A few months ago, I foolishly set out on a quest to complete a game that I was never able to beat as a kid: 1988’s Zelda II: The Adventure of Link. The old-school Nintendo Entertainment System game remains as difficult as it was back then, requiring a rage-quit inducing amount of level memorization and precise combat.
Don’t get me wrong: just because Zelda II is difficult, that doesn’t make it a bad game. On the contrary, it’s technically great. When I die, it’s my fault — not the game’s. I just don’t have the skill, patience and perseverance needed to progress.
And I still don’t.
As it was when I was kid, Zelda II remains incomplete — and Nintendo wins again. I plunked down the cash for Zelda II twice, and too bad, there are no refunds for not having enough skill to complete the game.
So it was freaky timing that on the same day I decided to give up on the game, Nintendo’s legendary creative Shigeru Miyamoto — the same man who produced Zelda II — told Time magazine that his upcoming Star Fox Zero would have an “invincibility” mode so players “can fly through and see the levels.”
If I couldn’t have my money back, Miyamoto’s change of heart would do.
Of course, there was a lot of negative online reaction to Miyamoto’s reveal. Many gaming websites echoed the ire from various comment boards and Reddit, and all essentially made the same point: video games are supposed to be challenging and those who can’t handle it should be disparaged or shouldn’t bother with the medium at all.
All that pixellated hot air reminded me of comedian Dara Ó Briain’s commentary on video games as an intentionally inaccessible art form: “You cannot be bad at watching a movie, you cannot be bad at listening to an album, but you can be bad at playing a video game. The video game will punish you and deny you access to the rest of the video game.”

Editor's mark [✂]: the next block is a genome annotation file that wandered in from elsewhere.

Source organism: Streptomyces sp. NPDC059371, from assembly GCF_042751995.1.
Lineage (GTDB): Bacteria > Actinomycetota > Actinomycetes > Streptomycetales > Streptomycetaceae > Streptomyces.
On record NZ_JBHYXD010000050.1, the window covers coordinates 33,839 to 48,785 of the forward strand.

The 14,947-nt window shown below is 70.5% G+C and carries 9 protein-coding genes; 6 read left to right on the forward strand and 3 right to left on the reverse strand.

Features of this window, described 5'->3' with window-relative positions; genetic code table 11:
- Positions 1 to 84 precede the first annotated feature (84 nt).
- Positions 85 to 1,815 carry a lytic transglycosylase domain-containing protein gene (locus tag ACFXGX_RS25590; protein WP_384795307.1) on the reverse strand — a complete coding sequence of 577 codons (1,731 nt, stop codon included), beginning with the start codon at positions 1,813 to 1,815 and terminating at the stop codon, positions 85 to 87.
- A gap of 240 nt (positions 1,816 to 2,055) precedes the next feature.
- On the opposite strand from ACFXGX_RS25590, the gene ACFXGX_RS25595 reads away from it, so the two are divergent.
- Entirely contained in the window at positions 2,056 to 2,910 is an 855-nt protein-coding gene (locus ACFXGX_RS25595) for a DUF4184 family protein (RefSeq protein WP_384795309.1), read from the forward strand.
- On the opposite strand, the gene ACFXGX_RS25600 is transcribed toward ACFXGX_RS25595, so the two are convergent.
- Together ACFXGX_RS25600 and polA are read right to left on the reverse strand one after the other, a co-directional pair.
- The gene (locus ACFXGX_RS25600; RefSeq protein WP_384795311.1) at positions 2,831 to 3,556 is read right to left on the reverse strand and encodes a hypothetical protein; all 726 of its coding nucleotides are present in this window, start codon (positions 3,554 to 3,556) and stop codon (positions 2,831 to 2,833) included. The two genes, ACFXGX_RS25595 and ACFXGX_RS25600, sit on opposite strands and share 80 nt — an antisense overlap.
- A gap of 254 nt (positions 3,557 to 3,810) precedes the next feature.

Hello, Zelda II.
It’s about time
Varying difficulty levels have long been a video game convention to appeal to players of all skill levels, and there have been cheating devices to hack games to add infinite lives and that sort of thing, but Star Fox Zero is the first major title to wholly embrace invincibility.
But instead of taking it as the sign of the video game apocalypse, consider it a step-forward for the medium’s accessibility.
When I was a kid, pathetically trying to progress through Zelda II, Nintendo was really the only game in town. You saved your allowance, chose your game, and then stuck with it for few months until Christmas or your birthday arrived and you got another game.
Now games are plentiful and free, and those who pay a premium for their games have an abundance of great titles to choose from. Yet even if they can afford them all, time is still finite.
Miyamoto and his Star Fox Zero team gets that people prioritize their game time. In our bottomless, streaming entertainment world, there’s more content to experience than we have time for, and fewer of us have the time to devote ten or more hours to any format. With the graphic quality of video games becoming increasingly cinematic, there’s also a potential audience out there of players who want to experience story-driven games even if they’re not good at playing video games.
It’s good business
The invincibility mode opens up the market to a wider audience.
If Star Fox Zero piques someone’s curiosity, but isn’t at the top of their entertainment list, knowing that you can shave off hours of repetitive game time or simply play through badly designed or difficult areas without challenge barriers could sway more consumers towards a purchase.
Of course, that doesn’t mean video game publishers should neglect expert challenge modes for hard-core fans (Star Fox Zero includes this as well), but it’s about time the opposite end of the gaming spectrum got some love — a true “easy” mode that’s accessible to everyone.
Invincibility mode: it’s a potential game changer.